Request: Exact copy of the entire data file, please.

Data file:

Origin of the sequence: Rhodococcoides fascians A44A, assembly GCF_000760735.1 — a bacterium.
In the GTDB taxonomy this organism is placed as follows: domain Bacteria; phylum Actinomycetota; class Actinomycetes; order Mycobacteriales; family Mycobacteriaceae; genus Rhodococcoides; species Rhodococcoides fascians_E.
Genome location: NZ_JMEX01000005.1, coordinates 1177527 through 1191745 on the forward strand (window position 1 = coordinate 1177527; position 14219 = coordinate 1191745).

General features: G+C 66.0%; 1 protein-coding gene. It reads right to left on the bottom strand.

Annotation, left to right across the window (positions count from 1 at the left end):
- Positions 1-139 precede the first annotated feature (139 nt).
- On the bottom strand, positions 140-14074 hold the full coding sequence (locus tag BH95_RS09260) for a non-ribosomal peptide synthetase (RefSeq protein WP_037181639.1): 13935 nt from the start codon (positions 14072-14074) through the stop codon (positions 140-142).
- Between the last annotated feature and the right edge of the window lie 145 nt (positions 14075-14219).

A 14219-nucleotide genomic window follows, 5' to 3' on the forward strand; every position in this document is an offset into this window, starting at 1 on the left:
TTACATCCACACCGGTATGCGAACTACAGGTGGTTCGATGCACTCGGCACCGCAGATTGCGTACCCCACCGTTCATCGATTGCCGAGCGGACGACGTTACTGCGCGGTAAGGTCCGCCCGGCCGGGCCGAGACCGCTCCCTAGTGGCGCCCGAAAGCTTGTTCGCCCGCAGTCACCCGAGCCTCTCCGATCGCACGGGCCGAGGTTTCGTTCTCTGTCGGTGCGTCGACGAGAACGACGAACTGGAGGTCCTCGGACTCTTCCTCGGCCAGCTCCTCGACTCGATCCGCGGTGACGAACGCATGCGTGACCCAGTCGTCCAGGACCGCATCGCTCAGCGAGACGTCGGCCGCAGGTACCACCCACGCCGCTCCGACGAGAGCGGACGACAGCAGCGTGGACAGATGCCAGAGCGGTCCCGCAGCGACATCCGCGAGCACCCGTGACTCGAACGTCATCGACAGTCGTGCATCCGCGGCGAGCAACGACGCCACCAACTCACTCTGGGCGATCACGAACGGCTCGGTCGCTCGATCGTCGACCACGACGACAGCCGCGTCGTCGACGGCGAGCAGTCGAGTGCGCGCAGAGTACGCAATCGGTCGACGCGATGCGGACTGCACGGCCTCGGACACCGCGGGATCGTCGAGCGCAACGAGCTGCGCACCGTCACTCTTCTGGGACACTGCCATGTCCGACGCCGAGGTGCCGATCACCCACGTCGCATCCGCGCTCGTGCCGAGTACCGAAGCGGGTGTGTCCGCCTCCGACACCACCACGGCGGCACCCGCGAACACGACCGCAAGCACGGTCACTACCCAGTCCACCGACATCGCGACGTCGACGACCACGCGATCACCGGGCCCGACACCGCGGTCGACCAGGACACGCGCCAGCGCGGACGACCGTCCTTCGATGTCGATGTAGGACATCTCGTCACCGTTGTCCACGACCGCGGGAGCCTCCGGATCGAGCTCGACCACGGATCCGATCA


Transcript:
Origin of the sequence: Rhodococcoides fascians A44A, assembly GCF_000760735.1 — a bacterium.
In the GTDB taxonomy this organism is placed as follows: domain Bacteria; phylum Actinomycetota; class Actinomycetes; order Mycobacteriales; family Mycobacteriaceae; genus Rhodococcoides; species Rhodococcoides fascians_E.
Genome location: NZ_JMEX01000005.1, coordinates 1177527 through 1191745 on the forward strand (window position 1 = coordinate 1177527; position 14219 = coordinate 1191745).

General features: G+C 66.0%; 1 protein-coding gene. It reads right to left on the bottom strand.

Annotation, left to right across the window (positions count from 1 at the left end):
- Positions 1-139 precede the first annotated feature (139 nt).
- On the bottom strand, positions 140-14074 hold the full coding sequence (locus tag BH95_RS09260) for a non-ribosomal peptide synthetase (RefSeq protein WP_037181639.1): 13935 nt from the start codon (positions 14072-14074) through the stop codon (positions 140-142).
- Between the last annotated feature and the right edge of the window lie 145 nt (positions 14075-14219).

A 14219-nucleotide genomic window follows, 5' to 3' on the forward strand; every position in this document is an offset into this window, starting at 1 on the left:
TTACATCCACACCGGTATGCGAACTACAGGTGGTTCGATGCACTCGGCACCGCAGATTGCGTACCCCACCGTTCATCGATTGCCGAGCGGACGACGTTACTGCGCGGTAAGGTCCGCCCGGCCGGGCCGAGACCGCTCCCTAGTGGCGCCCGAAAGCTTGTTCGCCCGCAGTCACCCGAGCCTCTCCGATCGCACGGGCCGAGGTTTCGTTCTCTGTCGGTGCGTCGACGAGAACGACGAACTGGAGGTCCTCGGACTCTTCCTCGGCCAGCTCCTCGACTCGATCCGCGGTGACGAACGCATGCGTGACCCAGTCGTCCAGGACCGCATCGCTCAGCGAGACGTCGGCCGCAGGTACCACCCACGCCGCTCCGACGAGAGCGGACGACAGCAGCGTGGACAGATGCCAGAGCGGTCCCGCAGCGACATCCGCGAGCACCCGTGACTCGAACGTCATCGACAGTCGTGCATCCGCGGCGAGCAACGACGCCACCAACTCACTCTGGGCGATCACGAACGGCTCGGTCGCTCGATCGTCGACCACGACGACAGCCGCGTCGTCGACGGCGAGCAGTCGAGTGCGCGCAGAGTACGCAATCGGTCGACGCGATGCGGACTGCACGGCCTCGGACACCGCGGGATCGTCGAGCGCAACGAGCTGCGCACCGTCACTCTTCTGGGACACTGCCATGTCCGACGCCGAGGTGCCGATCACCCACGTCGCATCCGCGCTCGTGCCGAGTACCGAAGCGGGTGTGTCCGCCTCCGACACCACCACGGCGGCACCCGCGAACACGACCGCAAGCACGGTCACTACCCAGTCCACCGACATCGCGACGTCGACGACCACGCGATCACCGGGCCCGACACCGCGGTCGACCAGGACACGCGCCAGCGCGGACGACCGTCCTTCGATGTCGATGTAGGACATCTCGTCACCGTTGTCCACGACCGCGGGAGCCTCCGGATCGAGCTCGACCACGGATCCGATCA